The negative impact of these lockdowns on our business and operations continued through our second quarter of Fiscal 2021. Despite experiencing billings and revenue growth from our new nurse staffing customer during this time period, our gross billings decreased sequentially by approximately $1.9 million, or 10%, below first quarter levels, and our ending WSEs billed decreased by approximately 800 sequentially from quarter to quarter. We believe that this decrease was directly related to the renewed lockdowns in California resulting from the COVID-19 spikes and discussed above. While the availability of PPP loans to our clients mitigated the negative impact on our business during the early stages of the pandemic, we believe that the failure of the government to renew this program exacerbated the negative impact of the holiday lockdowns on our financial results for the second quarter of Fiscal 2021. Nevertheless, we have observed some degree of recovery over the past month, as these lockdowns have relaxed and vaccination efforts have accelerated. Southern California counties experiencing decreased infection rates have begun to reopen in-person dining, albeit at reduced levels of 25% maximum occupancy. Most recently, the State of California announced that all residents over the age of 50 are currently eligible for COVID-19 vaccination and that, by April 15, all residents over the age of 16 will be eligible based on expected increases in vaccine availability. We believe that, to the extent that COVID-19 infection rates continue to decrease and vaccination rates increase, governmental authorities will continue to remove in-person dining restrictions, which will fuel our clients’ business recoveries.

 

Despite the negative impacts to our quick service restaurant related business resulting from COVID-19 restrictions, we saw an increase in our admin fees revenue during the second quarter, which was driven by the increased billings and revenues for our new health related business that we launched during Fiscal 2021. We expect to see additional growth in this business line in future quarters, and we expect it to be a significant contributor to our gross profit based upon the higher wages typically paid to healthcare WSEs.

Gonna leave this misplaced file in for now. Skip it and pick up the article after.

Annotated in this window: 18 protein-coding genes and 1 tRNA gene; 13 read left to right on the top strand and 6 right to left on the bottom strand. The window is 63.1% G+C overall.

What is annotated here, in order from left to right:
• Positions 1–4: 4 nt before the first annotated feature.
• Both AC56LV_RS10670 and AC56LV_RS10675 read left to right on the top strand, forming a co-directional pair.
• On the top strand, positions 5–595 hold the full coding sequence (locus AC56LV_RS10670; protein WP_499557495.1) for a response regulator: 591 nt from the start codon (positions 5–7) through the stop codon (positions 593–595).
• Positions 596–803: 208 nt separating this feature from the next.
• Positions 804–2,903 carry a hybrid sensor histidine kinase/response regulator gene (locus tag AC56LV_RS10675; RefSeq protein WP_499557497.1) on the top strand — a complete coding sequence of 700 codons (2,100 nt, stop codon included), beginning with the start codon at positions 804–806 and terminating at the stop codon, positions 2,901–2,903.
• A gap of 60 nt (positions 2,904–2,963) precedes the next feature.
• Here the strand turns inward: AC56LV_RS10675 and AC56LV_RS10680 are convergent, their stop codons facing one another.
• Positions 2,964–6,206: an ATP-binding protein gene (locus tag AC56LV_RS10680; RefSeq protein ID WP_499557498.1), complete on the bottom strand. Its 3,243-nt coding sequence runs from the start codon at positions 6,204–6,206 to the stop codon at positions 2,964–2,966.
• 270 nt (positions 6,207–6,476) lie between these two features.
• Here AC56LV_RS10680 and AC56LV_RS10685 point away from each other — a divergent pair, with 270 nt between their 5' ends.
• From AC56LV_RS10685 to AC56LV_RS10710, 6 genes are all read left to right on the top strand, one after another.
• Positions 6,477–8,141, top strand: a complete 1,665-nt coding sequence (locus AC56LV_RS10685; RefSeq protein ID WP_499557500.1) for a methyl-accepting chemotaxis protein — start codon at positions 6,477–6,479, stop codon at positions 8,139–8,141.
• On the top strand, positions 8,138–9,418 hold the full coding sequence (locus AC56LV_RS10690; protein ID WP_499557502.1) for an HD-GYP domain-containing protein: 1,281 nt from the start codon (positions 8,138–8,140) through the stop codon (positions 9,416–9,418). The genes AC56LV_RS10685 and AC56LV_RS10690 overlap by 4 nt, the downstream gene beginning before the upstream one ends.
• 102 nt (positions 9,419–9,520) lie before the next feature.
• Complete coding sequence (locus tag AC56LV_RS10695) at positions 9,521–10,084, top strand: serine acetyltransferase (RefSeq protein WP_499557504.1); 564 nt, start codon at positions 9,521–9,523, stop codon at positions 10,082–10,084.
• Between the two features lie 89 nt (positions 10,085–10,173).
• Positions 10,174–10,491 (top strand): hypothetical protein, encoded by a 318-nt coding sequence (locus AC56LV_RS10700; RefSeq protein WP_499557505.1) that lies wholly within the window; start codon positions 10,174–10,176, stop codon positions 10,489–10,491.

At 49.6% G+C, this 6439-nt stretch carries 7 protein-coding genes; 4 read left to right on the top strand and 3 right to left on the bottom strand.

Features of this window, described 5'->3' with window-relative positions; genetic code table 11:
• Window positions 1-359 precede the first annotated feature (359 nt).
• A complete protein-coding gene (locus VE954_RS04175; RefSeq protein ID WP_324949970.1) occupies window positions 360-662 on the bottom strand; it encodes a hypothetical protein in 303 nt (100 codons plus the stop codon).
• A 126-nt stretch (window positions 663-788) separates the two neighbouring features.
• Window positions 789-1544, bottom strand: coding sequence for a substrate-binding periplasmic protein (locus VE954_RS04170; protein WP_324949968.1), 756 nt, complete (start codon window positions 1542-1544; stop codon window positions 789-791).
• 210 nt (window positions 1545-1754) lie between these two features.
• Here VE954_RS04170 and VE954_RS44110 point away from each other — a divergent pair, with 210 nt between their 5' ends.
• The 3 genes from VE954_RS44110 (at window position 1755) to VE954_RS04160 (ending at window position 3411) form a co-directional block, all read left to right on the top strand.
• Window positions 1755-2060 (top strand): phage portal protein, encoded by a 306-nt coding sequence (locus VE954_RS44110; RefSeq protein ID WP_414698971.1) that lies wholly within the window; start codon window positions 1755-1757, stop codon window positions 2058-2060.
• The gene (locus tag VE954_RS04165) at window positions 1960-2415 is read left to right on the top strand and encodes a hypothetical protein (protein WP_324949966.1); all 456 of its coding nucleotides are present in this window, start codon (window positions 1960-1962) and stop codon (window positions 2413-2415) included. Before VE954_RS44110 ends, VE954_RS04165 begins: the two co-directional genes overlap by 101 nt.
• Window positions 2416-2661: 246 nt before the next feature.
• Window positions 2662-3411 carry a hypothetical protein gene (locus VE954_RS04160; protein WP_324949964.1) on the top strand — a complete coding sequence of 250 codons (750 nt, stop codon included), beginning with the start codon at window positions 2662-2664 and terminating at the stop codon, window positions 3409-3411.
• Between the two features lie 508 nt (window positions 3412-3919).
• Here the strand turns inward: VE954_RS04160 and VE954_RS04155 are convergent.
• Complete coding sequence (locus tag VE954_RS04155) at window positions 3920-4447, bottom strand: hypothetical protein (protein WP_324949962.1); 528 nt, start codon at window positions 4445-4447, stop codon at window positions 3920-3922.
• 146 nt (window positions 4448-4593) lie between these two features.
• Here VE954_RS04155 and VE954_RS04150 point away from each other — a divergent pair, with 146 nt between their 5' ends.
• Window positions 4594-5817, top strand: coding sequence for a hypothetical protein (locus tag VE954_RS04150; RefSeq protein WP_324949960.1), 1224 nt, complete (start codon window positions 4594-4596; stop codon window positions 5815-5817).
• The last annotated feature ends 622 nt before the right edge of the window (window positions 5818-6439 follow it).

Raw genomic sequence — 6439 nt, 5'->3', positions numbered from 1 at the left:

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Significant Second Quarter Developments

 

Quarterly Performance Highlights: Fiscal 2021 v. Fiscal 2020

 

  · Served approximately 84 clients and an average of 3,000 WSEs. 
     
  · Processed approximately $17.9 million in gross billings, an increase of 17.9% over the same period in Fiscal 2020, but a sequential 10% decrease below the first quarter of Fiscal 2021 due to COVID-19 impacts on our quick service restaurant customer base and resets of payroll tax limits.
     
  · Collected admin fees increased 10.9% from the second quarter of Fiscal 2020 to the same period of Fiscal 2021, and increased 11.9% sequentially from the first quarter of Fiscal 2021.  This increase was driven primarily by healthcare related admin fees, which grew 46% sequentially from the first quarter of Fiscal 2021.
     
  · Gross margins increased by $0.3 million, from $0.1 million, or 4.5% of revenues, to $0.4 million, or 15.0% of revenues, as a result of higher gross billings and the increase in healthcare related admin fees.
     
  · Operating loss was $6.0 million, compared to $4.2 million for the comparable period of Fiscal 2020, primarily driven by a $2.0 million increase in operating expenses offset by higher gross billings and healthcare related admin fees.

 

Sales Efforts and Growth Initiatives

 

We believe that our HRIS platform is well suited to provide cross-functional services that will allow us to expand our reach into other human capital applications and expand our revenue base. Our strategy is to monetize this HRIS platform through multiple applications with the initial application being our historical restaurant-focused human capital solutions.  We have begun to expand our services into industries that utilize higher paid employees on a temporary or part-time basis, including the medical/nurse staffing industry. In July 2020, we signed our first healthcare client, representing a potential gain of 8,000 WSEs, and began to onboard these WSEs in late July and into August on a very limited basis. We onboarded more significant numbers of nurses through this client during the recently completed quarter, for which we have begun to commence billings and recognize revenue. We expect these new healthcare WSEs to earn an average of 2 to 3 times more than the average restaurant WSE we have typically onboarded in the past, which should yield higher gross profits per healthcare WSE compared to a restaurant or other lower-wage worker.